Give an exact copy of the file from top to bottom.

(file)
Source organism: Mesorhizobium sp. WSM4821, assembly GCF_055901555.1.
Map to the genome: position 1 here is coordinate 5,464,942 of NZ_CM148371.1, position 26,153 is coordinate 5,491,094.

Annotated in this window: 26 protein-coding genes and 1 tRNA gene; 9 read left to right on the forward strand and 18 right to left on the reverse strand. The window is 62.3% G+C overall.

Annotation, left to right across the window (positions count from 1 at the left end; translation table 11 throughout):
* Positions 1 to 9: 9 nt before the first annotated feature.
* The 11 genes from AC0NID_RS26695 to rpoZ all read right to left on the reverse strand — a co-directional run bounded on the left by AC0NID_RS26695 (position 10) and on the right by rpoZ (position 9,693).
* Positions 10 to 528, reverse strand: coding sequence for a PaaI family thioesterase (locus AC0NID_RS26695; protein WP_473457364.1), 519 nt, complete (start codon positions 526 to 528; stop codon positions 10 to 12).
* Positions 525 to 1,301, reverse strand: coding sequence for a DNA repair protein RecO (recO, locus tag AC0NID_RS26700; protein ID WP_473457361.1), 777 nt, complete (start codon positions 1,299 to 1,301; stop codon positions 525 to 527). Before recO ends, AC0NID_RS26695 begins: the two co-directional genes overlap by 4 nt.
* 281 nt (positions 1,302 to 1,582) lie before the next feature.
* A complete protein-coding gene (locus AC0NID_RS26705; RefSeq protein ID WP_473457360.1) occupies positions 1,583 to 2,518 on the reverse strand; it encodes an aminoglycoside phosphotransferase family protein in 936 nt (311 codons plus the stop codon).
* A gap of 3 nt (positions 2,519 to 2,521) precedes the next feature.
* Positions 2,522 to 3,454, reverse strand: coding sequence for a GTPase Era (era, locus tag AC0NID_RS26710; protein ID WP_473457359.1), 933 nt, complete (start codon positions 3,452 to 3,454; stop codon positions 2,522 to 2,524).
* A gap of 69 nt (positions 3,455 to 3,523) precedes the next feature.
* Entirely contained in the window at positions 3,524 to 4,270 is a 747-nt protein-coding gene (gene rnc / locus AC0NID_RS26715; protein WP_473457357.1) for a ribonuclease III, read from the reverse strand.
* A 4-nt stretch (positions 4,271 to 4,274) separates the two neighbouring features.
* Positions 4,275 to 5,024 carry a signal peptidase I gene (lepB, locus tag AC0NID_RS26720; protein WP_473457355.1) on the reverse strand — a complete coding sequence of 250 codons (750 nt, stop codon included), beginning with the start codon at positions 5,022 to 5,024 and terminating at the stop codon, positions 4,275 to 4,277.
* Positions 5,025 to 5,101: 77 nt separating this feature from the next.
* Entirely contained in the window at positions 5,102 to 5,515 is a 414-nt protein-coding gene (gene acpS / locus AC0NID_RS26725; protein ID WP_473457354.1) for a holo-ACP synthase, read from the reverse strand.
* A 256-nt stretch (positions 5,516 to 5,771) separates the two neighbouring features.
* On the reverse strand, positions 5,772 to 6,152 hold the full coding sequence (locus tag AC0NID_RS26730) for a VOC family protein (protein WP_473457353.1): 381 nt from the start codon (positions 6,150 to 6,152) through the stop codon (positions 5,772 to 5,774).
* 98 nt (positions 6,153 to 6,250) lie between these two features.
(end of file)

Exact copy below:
Source organism: Mesorhizobium sp. WSM4821, assembly GCF_055901555.1.
Map to the genome: position 1 here is coordinate 5,464,942 of NZ_CM148371.1, position 26,153 is coordinate 5,491,094.

Annotated in this window: 26 protein-coding genes and 1 tRNA gene; 9 read left to right on the forward strand and 18 right to left on the reverse strand. The window is 62.3% G+C overall.

Annotation, left to right across the window (positions count from 1 at the left end; translation table 11 throughout):
* Positions 1 to 9: 9 nt before the first annotated feature.
* The 11 genes from AC0NID_RS26695 to rpoZ all read right to left on the reverse strand — a co-directional run bounded on the left by AC0NID_RS26695 (position 10) and on the right by rpoZ (position 9,693).
* Positions 10 to 528, reverse strand: coding sequence for a PaaI family thioesterase (locus AC0NID_RS26695; protein WP_473457364.1), 519 nt, complete (start codon positions 526 to 528; stop codon positions 10 to 12).
* Positions 525 to 1,301, reverse strand: coding sequence for a DNA repair protein RecO (recO, locus tag AC0NID_RS26700; protein ID WP_473457361.1), 777 nt, complete (start codon positions 1,299 to 1,301; stop codon positions 525 to 527). Before recO ends, AC0NID_RS26695 begins: the two co-directional genes overlap by 4 nt.
* 281 nt (positions 1,302 to 1,582) lie before the next feature.
* A complete protein-coding gene (locus AC0NID_RS26705; RefSeq protein ID WP_473457360.1) occupies positions 1,583 to 2,518 on the reverse strand; it encodes an aminoglycoside phosphotransferase family protein in 936 nt (311 codons plus the stop codon).
* A gap of 3 nt (positions 2,519 to 2,521) precedes the next feature.
* Positions 2,522 to 3,454, reverse strand: coding sequence for a GTPase Era (era, locus tag AC0NID_RS26710; protein ID WP_473457359.1), 933 nt, complete (start codon positions 3,452 to 3,454; stop codon positions 2,522 to 2,524).
* A gap of 69 nt (positions 3,455 to 3,523) precedes the next feature.
* Entirely contained in the window at positions 3,524 to 4,270 is a 747-nt protein-coding gene (gene rnc / locus AC0NID_RS26715; protein WP_473457357.1) for a ribonuclease III, read from the reverse strand.
* A 4-nt stretch (positions 4,271 to 4,274) separates the two neighbouring features.
* Positions 4,275 to 5,024 carry a signal peptidase I gene (lepB, locus tag AC0NID_RS26720; protein WP_473457355.1) on the reverse strand — a complete coding sequence of 250 codons (750 nt, stop codon included), beginning with the start codon at positions 5,022 to 5,024 and terminating at the stop codon, positions 4,275 to 4,277.
* Positions 5,025 to 5,101: 77 nt separating this feature from the next.
* Entirely contained in the window at positions 5,102 to 5,515 is a 414-nt protein-coding gene (gene acpS / locus AC0NID_RS26725; protein ID WP_473457354.1) for a holo-ACP synthase, read from the reverse strand.
* A 256-nt stretch (positions 5,516 to 5,771) separates the two neighbouring features.
* On the reverse strand, positions 5,772 to 6,152 hold the full coding sequence (locus tag AC0NID_RS26730) for a VOC family protein (protein WP_473457353.1): 381 nt from the start codon (positions 6,150 to 6,152) through the stop codon (positions 5,772 to 5,774).
* 98 nt (positions 6,153 to 6,250) lie between these two features.